Whole-genome differentially hydroxymethylated DNA regions among twins discordant for cardiovascular death

Jun Dai, Ming Leung, Weihua Guan, Han Tian Guo, Ruth E. Krasnow, Thomas J. Wang, Wael El-rifai, Zhongming Zhao, Terry Reed

Research output: Contribution to journalArticlepeer-review

Abstract

Epigenetics is a mechanism underlying cardiovascular disease. It is unknown whether DNA hydroxymethylation is prospectively associated with the risk for cardiovascular death independent of germline and common environment. Male twin pairs middle-aged in 1969–1973 and discordant for cardiovascular death through December 31, 2014, were included. Hydroxymethyla-tion was quantified in buffy coat DNA collected in 1986–1987. The 1893 differentially hydroxymeth-ylated regions (DhMRs) were identified after controlling for blood leukocyte subtypes and age among 12 monozygotic (MZ) pairs (Benjamini–Hochberg False Discovery Rate < 0.01), of which the 102 DhMRs were confirmed with directionally consistent log2-fold changes and p < 0.01 among ad-ditional 7 MZ pairs. These signature 102 DhMRs, independent of the germline, were located on all chromosomes except for chromosome 21 and the Y chromosome, mainly within/overlapped with intergenic regions and introns, and predominantly hyper-hydroxymethylated. A binary linear classifier predicting cardiovascular death among 19 dizygotic pairs was identified and equivalent to that generated from MZ via the 2D transformation. Computational bioinformatics discovered path-ways, phenotypes, and DNA motifs for these DhMRs or their subtypes, suggesting that hy-droxymethylation was a pathophysiological mechanism underlying cardiovascular death that might be influenced by genetic factors and warranted further investigations of mechanisms of these signature regions in vivo and in vitro.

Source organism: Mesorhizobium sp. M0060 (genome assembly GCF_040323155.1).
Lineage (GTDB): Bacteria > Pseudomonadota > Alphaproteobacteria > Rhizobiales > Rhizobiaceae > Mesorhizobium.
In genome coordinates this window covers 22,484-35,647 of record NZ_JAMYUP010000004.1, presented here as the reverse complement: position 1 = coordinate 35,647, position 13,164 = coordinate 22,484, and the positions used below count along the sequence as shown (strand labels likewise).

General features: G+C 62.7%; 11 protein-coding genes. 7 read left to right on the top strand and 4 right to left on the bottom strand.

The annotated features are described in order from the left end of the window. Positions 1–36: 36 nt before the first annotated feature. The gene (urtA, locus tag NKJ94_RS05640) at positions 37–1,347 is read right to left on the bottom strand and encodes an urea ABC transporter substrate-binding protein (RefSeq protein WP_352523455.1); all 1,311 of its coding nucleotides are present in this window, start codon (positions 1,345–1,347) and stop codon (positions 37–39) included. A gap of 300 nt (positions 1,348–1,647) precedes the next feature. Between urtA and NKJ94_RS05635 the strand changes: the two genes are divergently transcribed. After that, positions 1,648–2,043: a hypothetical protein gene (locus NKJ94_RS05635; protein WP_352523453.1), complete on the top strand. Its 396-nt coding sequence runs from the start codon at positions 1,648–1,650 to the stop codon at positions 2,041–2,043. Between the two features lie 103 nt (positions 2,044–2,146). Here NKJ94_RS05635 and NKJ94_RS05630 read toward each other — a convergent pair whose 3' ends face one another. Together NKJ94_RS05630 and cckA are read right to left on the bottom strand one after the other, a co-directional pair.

Original languageEnglish (US)
Article number1183
JournalGenes
Volume12
Issue number8
DOIs
StatePublished - Aug 2021

Keywords

  • Cardiovascular disease
  • Dizygotic
  • Hydroxymethylation
  • Monozygotic
  • Twins

ASJC Scopus subject areas

  • Genetics
  • Genetics(clinical)

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